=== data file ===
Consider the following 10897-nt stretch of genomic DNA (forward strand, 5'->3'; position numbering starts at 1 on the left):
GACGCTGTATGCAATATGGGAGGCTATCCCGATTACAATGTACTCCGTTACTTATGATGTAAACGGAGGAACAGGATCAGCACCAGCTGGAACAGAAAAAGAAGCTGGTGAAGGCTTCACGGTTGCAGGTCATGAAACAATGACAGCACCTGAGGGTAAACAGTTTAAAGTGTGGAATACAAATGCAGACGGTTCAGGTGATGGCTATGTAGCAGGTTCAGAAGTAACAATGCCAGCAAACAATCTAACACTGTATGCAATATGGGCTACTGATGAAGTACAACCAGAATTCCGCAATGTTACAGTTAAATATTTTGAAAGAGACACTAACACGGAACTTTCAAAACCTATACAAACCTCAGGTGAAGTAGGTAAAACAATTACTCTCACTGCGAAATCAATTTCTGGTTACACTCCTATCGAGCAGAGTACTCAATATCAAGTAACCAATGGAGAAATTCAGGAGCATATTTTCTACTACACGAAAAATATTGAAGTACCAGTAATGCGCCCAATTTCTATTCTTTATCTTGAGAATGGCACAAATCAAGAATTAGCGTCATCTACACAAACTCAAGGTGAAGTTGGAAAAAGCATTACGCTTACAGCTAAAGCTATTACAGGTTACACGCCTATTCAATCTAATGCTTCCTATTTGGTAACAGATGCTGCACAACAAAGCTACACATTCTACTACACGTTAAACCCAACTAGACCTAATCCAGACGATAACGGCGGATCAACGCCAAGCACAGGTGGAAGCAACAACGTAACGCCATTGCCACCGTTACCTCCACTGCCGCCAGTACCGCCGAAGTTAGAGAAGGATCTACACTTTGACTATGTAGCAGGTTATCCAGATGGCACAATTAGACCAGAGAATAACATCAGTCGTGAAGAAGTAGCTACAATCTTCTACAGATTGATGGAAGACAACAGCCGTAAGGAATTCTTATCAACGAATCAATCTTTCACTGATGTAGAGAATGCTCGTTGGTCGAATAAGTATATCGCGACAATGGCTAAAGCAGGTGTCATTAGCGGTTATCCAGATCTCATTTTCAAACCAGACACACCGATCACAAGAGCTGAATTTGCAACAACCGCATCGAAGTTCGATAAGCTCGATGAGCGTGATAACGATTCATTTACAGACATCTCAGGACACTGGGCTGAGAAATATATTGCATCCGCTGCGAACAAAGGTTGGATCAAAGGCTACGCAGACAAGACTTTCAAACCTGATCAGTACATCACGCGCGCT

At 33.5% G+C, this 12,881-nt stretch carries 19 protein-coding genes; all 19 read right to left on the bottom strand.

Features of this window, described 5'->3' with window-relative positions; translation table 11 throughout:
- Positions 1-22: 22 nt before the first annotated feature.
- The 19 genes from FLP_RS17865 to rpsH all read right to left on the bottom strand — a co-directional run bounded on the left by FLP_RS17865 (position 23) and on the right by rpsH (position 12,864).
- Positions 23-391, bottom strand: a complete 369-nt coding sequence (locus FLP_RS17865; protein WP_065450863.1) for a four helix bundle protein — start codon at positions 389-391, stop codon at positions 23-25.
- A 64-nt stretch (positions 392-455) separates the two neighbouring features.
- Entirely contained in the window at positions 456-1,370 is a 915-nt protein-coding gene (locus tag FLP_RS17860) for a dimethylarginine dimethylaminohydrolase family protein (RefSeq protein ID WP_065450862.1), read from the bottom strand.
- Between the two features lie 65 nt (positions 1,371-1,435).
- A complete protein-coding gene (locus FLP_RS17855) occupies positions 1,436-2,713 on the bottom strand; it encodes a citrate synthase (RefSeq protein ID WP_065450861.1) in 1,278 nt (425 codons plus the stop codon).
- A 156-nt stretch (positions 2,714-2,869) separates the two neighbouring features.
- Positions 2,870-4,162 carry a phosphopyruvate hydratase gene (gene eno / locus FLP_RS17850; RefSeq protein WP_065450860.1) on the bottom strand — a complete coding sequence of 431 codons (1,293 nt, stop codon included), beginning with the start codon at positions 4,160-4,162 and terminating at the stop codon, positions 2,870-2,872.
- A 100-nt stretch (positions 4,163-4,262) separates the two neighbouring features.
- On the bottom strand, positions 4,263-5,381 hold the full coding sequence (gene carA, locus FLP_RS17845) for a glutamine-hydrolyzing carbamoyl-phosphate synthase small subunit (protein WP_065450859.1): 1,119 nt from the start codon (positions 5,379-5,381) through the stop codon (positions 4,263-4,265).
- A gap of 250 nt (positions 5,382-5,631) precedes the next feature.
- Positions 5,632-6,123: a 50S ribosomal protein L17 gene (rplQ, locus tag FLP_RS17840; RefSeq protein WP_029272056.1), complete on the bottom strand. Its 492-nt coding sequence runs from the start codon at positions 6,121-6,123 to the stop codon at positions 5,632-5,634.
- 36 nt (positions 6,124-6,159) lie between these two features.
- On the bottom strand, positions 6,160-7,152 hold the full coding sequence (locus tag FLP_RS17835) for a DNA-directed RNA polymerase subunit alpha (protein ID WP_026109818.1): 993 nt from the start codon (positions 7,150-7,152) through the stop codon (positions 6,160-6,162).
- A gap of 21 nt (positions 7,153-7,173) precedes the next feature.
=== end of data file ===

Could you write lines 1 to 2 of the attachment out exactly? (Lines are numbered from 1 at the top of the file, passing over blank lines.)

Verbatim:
Consider the following 10897-nt stretch of genomic DNA (forward strand, 5'->3'; position numbering starts at 1 on the left):
GACGCTGTATGCAATATGGGAGGCTATCCCGATTACAATGTACTCCGTTACTTATGATGTAAACGGAGGAACAGGATCAGCACCAGCTGGAACAGAAAAAGAAGCTGGTGAAGGCTTCACGGTTGCAGGTCATGAAACAATGACAGCACCTGAGGGTAAACAGTTTAAAGTGTGGAATACAAATGCAGACGGTTCAGGTGATGGCTATGTAGCAGGTTCAGAAGTAACAATGCCAGCAAACAATCTAACACTGTATGCAATATGGGCTACTGATGAAGTACAACCAGAATTCCGCAATGTTACAGTTAAATATTTTGAAAGAGACACTAACACGGAACTTTCAAAACCTATACAAACCTCAGGTGAAGTAGGTAAAACAATTACTCTCACTGCGAAATCAATTTCTGGTTACACTCCTATCGAGCAGAGTACTCAATATCAAGTAACCAATGGAGAAATTCAGGAGCATATTTTCTACTACACGAAAAATATTGAAGTACCAGTAATGCGCCCAATTTCTATTCTTTATCTTGAGAATGGCACAAATCAAGAATTAGCGTCATCTACACAAACTCAAGGTGAAGTTGGAAAAAGCATTACGCTTACAGCTAAAGCTATTACAGGTTACACGCCTATTCAATCTAATGCTTCCTATTTGGTAACAGATGCTGCACAACAAAGCTACACATTCTACTACACGTTAAACCCAACTAGACCTAATCCAGACGATAACGGCGGATCAACGCCAAGCACAGGTGGAAGCAACAACGTAACGCCATTGCCACCGTTACCTCCACTGCCGCCAGTACCGCCGAAGTTAGAGAAGGATCTACACTTTGACTATGTAGCAGGTTATCCAGATGGCACAATTAGACCAGAGAATAACATCAGTCGTGAAGAAGTAGCTACAATCTTCTACAGATTGATGGAAGACAACAGCCGTAAGGAATTCTTATCAACGAATCAATCTTTCACTGATGTAGAGAATGCTCGTTGGTCGAATAAGTATATCGCGACAATGGCTAAAGCAGGTGTCATTAGCGGTTATCCAGATCTCATTTTCAAACCAGACACACCGATCACAAGAGCTGAATTTGCAACAACCGCATCGAAGTTCGATAAGCTCGATGAGCGTGATAACGATTCATTTACAGACATCTCAGGACACTGGGCTGAGAAATATATTGCATCCGCTGCGAACAAAGGTTGGATCAAAGGCTACGCAGACAAGACTTTCAAACCTGATCAGTACATCACGCGCGCT